Good News Story: How Perry Demolition are Tackling Postcode Bias | Give Where You Live
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Good News Story: How Perry Demolition are Tackling Postcode Bias

July 15, 2021

Perry Demolition is one of Geelong’s premier demolition businesses, operating across Geelong in the domestic, industrial, and commercial landscapes.

With a team of experienced and professional demolition contractors as well as trained support staff, Perry Demolition thought they’d built the perfect team.

However, when compassion struck Tanya Andrews, Office Manager at Perry Demolition, after hearing Bryan Moore from Northern Futures present at the March 2021 GROW Compact Action Network meeting about the great work they do training and supporting long term unemployed in North Geelong, Tanya reached out to him for more information.

‘We didn’t have a position at the time – I was just interested to hear more about what they do and find ways that our company could contribute in the future, so I reached out and we met,’ said Tanya.

Bryan came out to our depot and explained in more detail their unique offering. Tanya was surprised to hear Bryan explain ‘postcode bias’ – the unconscious (or conscious) perception or judgements that people (from other areas of Geelong) have about those living in Corio and Norlane.

 

What is an unconscious bias? 

Unconscious bias is unconscious or hidden beliefs and attitudes beyond our regular perceptions of ourselves and others. Basically, a belief that we don’t know that we’ve got that makes us see ourselves and others as different.

Unconscious bias affects every area of our lives. Unconsciously, we tend to like people who look like us, think like us, and come from backgrounds similar to ours. Research shows that the beliefs and values gained from family, culture, and a lifetime of experiences heavily influence how we view and evaluate both others and ourselves

In simpler terms, our beliefs reflect ourselves and our experiences, and sometimes that’s to the detriment of others and their experiences (whether we want that or not!).

 

Unconscious bias in the workplace

In business, bias can be costly. Bias can contribute to making decisions that aren’t objective and ultimately opportunities for businesses to grow and diversify can be missed.

Unconscious bias has a significant effect on our everyday decision-making abilities in the workplace. These biases affect all business decisions including our interactions with clients and customers.

Unconscious bias can manifest in many ways, but Bryan discussed with Bryce Perry and his team how it affects job seekers in the 3214 postcode.

‘I am shocked to know that this bias exists and that I may have been subjected to this bias in my life without ever knowing it! It’s like an invisible ‘discrimination’ unknowingly having people pass judgement based solely on location and a preconceived view. And to realise that this is even considered a ‘disadvantage’ was a real awakening to me…. it’s remarkable to me to hear this term ‘disadvantage’ being used over something as trivial as a location when there are people in the region who endure extreme disadvantage, that is real and tangible. Unknowing that when they have the courage and strength to overcome these real disadvantages, they will then be subject to this unfair bias,’ said Tanya.

Tanya thought it was incredible that an entire organisation had been created to counteract this bias and assist people living in 3214 to find sustaining and sustainable employment.  ‘I’ve been lucky enough to always have employment and that meant my experience superseded the limitation of this postcode bias. But not everyone has had the opportunities I have had.’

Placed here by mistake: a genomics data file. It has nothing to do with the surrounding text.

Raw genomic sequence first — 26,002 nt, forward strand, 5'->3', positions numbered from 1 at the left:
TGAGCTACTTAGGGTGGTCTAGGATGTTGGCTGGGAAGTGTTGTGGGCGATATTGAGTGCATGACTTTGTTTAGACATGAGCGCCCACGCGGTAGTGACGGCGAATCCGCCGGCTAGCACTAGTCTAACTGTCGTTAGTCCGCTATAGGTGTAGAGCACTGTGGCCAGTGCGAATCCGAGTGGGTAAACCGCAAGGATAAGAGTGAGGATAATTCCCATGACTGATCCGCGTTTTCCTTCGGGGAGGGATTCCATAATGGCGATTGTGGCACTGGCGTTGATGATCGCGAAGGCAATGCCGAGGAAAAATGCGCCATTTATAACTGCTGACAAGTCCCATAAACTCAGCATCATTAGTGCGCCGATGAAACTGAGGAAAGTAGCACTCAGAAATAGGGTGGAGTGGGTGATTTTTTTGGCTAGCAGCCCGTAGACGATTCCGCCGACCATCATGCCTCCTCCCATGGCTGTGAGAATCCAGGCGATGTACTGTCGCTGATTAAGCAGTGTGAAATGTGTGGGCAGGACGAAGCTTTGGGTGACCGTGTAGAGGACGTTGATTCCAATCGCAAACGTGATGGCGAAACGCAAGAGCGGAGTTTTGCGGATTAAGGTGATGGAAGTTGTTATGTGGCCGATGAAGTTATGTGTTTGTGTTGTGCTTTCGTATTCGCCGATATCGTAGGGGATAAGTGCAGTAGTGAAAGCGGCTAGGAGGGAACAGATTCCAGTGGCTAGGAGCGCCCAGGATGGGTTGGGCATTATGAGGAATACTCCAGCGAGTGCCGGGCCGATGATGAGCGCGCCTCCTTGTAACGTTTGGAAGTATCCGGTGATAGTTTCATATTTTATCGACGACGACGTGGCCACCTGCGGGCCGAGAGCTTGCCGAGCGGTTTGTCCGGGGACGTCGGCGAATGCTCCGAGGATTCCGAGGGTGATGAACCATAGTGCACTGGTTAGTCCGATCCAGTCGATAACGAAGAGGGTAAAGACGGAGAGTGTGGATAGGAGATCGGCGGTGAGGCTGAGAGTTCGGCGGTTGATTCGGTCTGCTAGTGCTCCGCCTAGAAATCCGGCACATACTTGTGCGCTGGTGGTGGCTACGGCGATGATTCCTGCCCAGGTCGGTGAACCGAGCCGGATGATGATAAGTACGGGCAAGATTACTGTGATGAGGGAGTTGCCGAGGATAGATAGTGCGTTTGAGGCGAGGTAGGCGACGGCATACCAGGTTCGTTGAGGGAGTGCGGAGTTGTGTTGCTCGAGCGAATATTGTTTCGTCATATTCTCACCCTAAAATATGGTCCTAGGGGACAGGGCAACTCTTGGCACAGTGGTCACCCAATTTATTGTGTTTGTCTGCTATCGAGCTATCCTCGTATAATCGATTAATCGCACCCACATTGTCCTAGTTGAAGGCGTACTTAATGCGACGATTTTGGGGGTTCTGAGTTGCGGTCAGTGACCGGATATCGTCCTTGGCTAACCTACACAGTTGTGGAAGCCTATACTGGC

How Bryce Perry took action 

Perry Demolition joined GROW specifically for the opportunity to make a difference in the community, so they decided to create a part-time role and provide an opportunity for someone experiencing barriers to employment.

They discussed duties that needed to be done after speaking with our Director Bryce Perry about creating a role and their mechanic (who grew up in Norlane) who was excited to take on the challenge of mentoring and training. In collaboration with Bryce and their mechanic, Tanya ‘carved off’ several tasks and created a yard/factory hand role. Bryan then organised interviews a week later.

 

The outcome

Jack was hired for the role in May, initially starting one day, before quickly moving up to 2 days per week. Completing his Cert II in Civil Construction at Northern Futures and being mentored by one of Bryce Perry’s staff, this decision has become beneficial for all involved.

‘Jack was surprised to be offered the job and is happy to be working and learning new skills; he’s already part of our team and is a perfect fit for our needs. I would urge other businesses to look at ‘job carving’ and ensure they are remaining open-minded about applicants. Being able to provide an opportunity for Jack was great, what we didn’t expect was the overall boost and enthusiasm to all the other staff as they watch him gain more confidence within himself and the role.’ 

There is substantial value to be unlocked in a more conscious approach to decision making – by addressing unconscious bias and improving the quality of all decisions, a greater improvement on organisational outcomes can be affected.

A more conscious approach to decision-making also ensures that the characteristics of a person – including whether the person lives in a particular postcode – are seen as dimensions rather than deficits, enabling businesses to be more inclusive and harness a much wider diversity of thinking within their workplace.

GROW G21 is facilitated by Give Where You Live Foundation and is a joint initiative with G21-Geelong Region Alliance, working to create equitable opportunities for employment within our region.